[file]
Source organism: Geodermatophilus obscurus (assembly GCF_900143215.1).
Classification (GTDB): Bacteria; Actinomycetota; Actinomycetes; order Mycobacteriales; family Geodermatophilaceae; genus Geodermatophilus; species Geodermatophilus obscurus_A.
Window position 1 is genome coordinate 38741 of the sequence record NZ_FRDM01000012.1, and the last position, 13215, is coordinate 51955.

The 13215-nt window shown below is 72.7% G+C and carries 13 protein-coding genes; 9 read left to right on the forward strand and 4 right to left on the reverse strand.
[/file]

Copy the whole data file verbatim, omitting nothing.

Source organism: Geodermatophilus obscurus (assembly GCF_900143215.1).
Classification (GTDB): Bacteria; Actinomycetota; Actinomycetes; order Mycobacteriales; family Geodermatophilaceae; genus Geodermatophilus; species Geodermatophilus obscurus_A.
Window position 1 is genome coordinate 38741 of the sequence record NZ_FRDM01000012.1, and the last position, 13215, is coordinate 51955.

The 13215-nt window shown below is 72.7% G+C and carries 13 protein-coding genes; 9 read left to right on the forward strand and 4 right to left on the reverse strand.